Please click the image below for more detailed information from the Specialist Advice Team about leaving University, the guide below covers a range of issues which you may want to consider:
If you are not sure if University is right for you at the moment, whether you are a new or continuing student, enrolling or re-enrolling may not be the best thing to do.
Enrolling on a course can have implications in other areas such as student funding (both current and in the future), council Tax, tenancy agreements and welfare benefits. If you have any doubts you can get professional, confidential advice from the Advice Team at the University of Lincoln.
If you decide to withdraw from the University or interrupt your studies during the academic year, it is important to be aware of your rights and responsibilities:
Further information on interrupting/suspending undergraduate study please look at Section H5 in the following document: University General Regulations 2018/19
Further information on interrupting/suspending Postgraduate Taught Study please look at Section H5 in the following document : University General Regulations 2018/19
Further information on interrupting/suspending Postgraduate Research study please look at Section H5 in the following document : University General Regulations 2018/19
For a full list of all available University regulations please click here
If you have signed an accommodation agreement with either the University or a private landlord for the academic year, please see the following link for information
•Shelter: Shelter – Student Housing
Student Finance England have rules around how many years you can receive student loans. As a rule, they will fund you for the duration of your course plus one year minus any previous study. When you enrol on a course Student Finance England will consider this to be one year’s previous study even if you withdraw on the same day. If you have compelling personal reasons for needing to repeat a year, Student Finance England can take these into consideration on a case by case basis. The Advice Team at the University of Lincoln can talk to you in confidence about any of these issues. If you have not yet enrolled and you are uncertain about what to do we can help.
Please follow the links below for more information regarding:
If you withdraw from your full time course and are no longer studying full time, you may be liable for council tax because you are no longer meet the requirements for Council Tax exemption. If you are not working or on a low income and you find yourself liable for council tax you may be able to claim Council Tax reduction.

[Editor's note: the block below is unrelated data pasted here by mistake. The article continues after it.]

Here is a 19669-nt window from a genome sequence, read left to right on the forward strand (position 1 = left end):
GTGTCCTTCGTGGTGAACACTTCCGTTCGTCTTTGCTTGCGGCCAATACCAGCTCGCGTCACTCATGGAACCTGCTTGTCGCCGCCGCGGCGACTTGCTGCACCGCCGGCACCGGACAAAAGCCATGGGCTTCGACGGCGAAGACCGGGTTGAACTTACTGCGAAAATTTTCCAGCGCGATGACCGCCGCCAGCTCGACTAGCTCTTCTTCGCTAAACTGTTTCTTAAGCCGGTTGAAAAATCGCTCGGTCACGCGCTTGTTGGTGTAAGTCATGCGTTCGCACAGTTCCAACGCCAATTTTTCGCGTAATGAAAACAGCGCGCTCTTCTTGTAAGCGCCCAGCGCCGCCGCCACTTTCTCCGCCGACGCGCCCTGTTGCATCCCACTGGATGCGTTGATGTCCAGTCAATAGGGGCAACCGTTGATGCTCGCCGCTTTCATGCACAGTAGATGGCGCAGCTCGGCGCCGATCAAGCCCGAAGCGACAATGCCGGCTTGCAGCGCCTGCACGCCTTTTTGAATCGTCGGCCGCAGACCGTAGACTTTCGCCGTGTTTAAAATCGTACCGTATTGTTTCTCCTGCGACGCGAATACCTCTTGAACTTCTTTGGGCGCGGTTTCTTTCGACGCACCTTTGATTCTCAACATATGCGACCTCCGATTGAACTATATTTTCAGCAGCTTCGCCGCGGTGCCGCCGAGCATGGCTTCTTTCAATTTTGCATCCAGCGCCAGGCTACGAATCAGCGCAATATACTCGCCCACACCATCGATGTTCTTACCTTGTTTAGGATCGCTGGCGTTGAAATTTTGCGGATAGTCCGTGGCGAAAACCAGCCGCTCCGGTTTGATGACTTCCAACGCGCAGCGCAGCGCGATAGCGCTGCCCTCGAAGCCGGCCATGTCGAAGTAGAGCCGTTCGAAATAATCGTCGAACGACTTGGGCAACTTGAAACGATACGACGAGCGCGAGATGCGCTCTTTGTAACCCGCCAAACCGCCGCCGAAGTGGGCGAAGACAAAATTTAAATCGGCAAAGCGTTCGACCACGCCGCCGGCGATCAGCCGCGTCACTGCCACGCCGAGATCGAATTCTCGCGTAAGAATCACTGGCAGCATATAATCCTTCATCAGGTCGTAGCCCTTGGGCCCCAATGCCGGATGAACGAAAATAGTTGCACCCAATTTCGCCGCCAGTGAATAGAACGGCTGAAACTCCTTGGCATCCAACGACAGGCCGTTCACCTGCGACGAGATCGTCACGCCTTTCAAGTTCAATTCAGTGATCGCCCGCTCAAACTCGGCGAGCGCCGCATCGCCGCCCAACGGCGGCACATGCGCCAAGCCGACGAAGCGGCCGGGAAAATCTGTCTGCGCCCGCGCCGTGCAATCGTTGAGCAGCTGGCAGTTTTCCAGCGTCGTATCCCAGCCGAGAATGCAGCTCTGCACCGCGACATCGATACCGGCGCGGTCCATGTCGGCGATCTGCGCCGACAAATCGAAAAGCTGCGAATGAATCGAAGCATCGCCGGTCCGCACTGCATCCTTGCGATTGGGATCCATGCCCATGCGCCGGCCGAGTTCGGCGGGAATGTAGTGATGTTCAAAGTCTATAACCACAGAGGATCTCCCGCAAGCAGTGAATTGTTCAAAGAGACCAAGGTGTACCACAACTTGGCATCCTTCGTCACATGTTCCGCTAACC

If you suspend/interrupt your full time studies you will usually still be classed as a student for Council Tax exemption purposes. Please follow the links below for further information:
When you sign a tenancy agreement it is a legally binding document and it is not usually possible to ‘get out of it’. You can find more information about housing issues by looking at our housing page. You can find further information about renting by following the links below. The Advice Team can advise you about all your options if you are thinking of leaving your accommodation.
Sometimes, through no fault of your own, you may find that by leaving University you have incurred some debts. The Advice Service is licensed by the Financial Conduct Authority to provide specialist debt advice confidentially about how you can address this situation.
If you are no longer a student you can get free confidential advice about how to manage the situation form a number of agencies, below are a few links to help you find a local free advice agency near where you live.
Debts fall into two categories, priority and non priority debts. The priority of the debt is determined by what happens if you don’t pay them. You can click on the links below for more information about this. If you find yourself in any financial difficulty the Advice Team can help. We give specialist, confidential advice to students at the University of Lincoln
For students who leave university they can sometimes find themselves tied to a tenancy agreement because they have signed a fixed term contract and are bound to pay the rent for the duration of the contract even though they are not living there anymore. If you are no longer a student you can get confidential advice about how to manage this situation from a number of agencies.
Whether you are interrupting/suspending or withdrawing from University this may change your entitlements to welfare benefits. Please take a look at the benefit section.